The effort is throwing a curveball into Biden’s plan to “hit the ground running” — with the party poised to control the White House and Congress for the first time since 2010 — and forcing Democrats to scramble to find ways to keep the administration’s first 100 days on track.
Biden, speaking to reporters, said his aides were in talks with the Senate parliamentarian staff about whether it would be possible to divide the Senate’s day between confirmation votes for nominees and taking up legislation and holding an impeachment trial.
“Can we go half day on dealing with impeachment, and half day getting my people nominated and confirmed in the Senate as well as moving on the package?” Biden asked. “I haven’t gotten an answer from the parliamentarian yet.”
Absent a larger agreement among Senate leadership, the trial would start at noon each day, but with no proceedings on Sundays. That would limit the amount of time for lawmakers to tackle other items on the to-do list for Biden’s first 100 days.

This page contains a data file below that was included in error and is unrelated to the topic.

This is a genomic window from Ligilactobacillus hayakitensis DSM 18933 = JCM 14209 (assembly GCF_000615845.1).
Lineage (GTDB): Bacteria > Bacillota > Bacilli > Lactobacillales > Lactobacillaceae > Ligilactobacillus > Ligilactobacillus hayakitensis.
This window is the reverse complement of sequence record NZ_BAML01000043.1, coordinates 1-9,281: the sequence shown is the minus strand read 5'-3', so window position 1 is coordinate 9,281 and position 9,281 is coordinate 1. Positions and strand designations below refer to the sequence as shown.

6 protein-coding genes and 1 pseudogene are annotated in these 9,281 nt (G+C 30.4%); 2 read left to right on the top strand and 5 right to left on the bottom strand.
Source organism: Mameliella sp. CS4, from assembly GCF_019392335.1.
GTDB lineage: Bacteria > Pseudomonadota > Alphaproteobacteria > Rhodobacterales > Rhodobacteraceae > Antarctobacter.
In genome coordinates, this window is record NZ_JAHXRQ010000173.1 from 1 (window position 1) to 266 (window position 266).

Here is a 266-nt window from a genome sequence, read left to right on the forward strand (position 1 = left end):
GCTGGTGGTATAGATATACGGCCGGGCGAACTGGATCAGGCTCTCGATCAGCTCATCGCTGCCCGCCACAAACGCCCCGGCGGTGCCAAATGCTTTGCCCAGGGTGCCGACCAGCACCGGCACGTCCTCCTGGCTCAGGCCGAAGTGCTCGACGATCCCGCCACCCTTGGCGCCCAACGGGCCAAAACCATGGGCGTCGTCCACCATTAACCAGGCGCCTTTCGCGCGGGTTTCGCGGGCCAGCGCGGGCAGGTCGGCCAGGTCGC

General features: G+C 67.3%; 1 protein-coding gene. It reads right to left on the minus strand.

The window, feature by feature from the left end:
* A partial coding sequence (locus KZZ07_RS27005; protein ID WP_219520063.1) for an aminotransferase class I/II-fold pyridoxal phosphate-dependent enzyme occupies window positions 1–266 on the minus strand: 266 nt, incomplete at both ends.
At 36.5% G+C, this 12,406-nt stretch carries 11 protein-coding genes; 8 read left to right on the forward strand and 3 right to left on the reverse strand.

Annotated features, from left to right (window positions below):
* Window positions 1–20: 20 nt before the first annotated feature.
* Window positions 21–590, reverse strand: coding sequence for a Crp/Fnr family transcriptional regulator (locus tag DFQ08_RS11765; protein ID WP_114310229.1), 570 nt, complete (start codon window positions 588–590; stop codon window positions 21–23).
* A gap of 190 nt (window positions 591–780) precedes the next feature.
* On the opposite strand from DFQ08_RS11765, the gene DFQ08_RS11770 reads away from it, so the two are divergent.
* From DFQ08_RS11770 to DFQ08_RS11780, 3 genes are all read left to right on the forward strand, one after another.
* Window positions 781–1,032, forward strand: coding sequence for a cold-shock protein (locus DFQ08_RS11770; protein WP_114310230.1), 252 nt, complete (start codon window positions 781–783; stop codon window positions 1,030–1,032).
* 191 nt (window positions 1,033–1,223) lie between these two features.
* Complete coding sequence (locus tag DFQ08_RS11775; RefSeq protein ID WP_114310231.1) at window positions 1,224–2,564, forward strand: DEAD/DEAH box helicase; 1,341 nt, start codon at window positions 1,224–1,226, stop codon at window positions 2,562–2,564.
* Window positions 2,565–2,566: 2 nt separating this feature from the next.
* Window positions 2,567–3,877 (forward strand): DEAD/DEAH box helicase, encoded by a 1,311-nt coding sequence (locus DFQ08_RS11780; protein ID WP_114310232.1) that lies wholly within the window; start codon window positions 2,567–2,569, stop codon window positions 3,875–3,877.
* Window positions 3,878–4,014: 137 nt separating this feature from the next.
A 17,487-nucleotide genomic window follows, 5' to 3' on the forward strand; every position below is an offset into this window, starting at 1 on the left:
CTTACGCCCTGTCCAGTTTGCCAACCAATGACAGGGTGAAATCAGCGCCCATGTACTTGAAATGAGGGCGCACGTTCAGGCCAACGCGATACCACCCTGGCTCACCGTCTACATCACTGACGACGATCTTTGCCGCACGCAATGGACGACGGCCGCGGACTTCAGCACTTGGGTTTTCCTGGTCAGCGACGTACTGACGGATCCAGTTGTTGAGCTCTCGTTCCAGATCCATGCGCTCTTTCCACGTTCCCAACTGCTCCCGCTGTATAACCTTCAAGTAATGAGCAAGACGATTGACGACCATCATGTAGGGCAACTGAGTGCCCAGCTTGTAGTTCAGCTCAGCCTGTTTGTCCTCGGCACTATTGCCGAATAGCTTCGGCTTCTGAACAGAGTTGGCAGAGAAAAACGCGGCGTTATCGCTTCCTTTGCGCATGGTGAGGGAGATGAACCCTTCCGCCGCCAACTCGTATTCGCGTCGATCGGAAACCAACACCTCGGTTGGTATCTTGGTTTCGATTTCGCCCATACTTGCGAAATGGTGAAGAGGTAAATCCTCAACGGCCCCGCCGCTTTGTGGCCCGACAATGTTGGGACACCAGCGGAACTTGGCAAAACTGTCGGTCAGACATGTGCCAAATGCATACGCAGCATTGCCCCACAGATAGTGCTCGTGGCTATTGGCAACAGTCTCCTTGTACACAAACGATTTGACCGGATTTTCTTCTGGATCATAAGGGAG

Senate Minority Leader Charles Schumer (D-N.Y.) indicated he wants to find a way to juggle both, saying “we got to move the agenda as well.”
"We'd like to do it in the first few months," Schumer told the Buffalo News about the need for coronavirus and infrastructure legislation. "Of course, we have to get the nominees in place, and we hope our Republican friends, at such a crucial time, won't hold up these nominees."
But Schumer will need cooperation from Republicans, most of whom aren’t defending Trump in the wake of last week’s Capitol riots but also aren’t publicly supportive of voting to convict him even after he leaves office. The Senate did not take up any legislation or nominations amid Trump’s impeachment trial last year, which lasted just under three weeks with no witnesses called.
Though Sen. Ben Sasse (R-Neb.) has said he is open to considering articles of impeachment, and Sens. Lisa Murkowski (R-Alaska) and Pat Toomey (R-Pa.) have called on Trump to resign, no GOP senator has pledged to vote for convicting Trump as part of a Senate trial.
The looming collision between an impeachment trial and Biden’s agenda comes as House Democrats appear ready to impeach Trump on Wednesday, which will make him the first president to go through the process twice.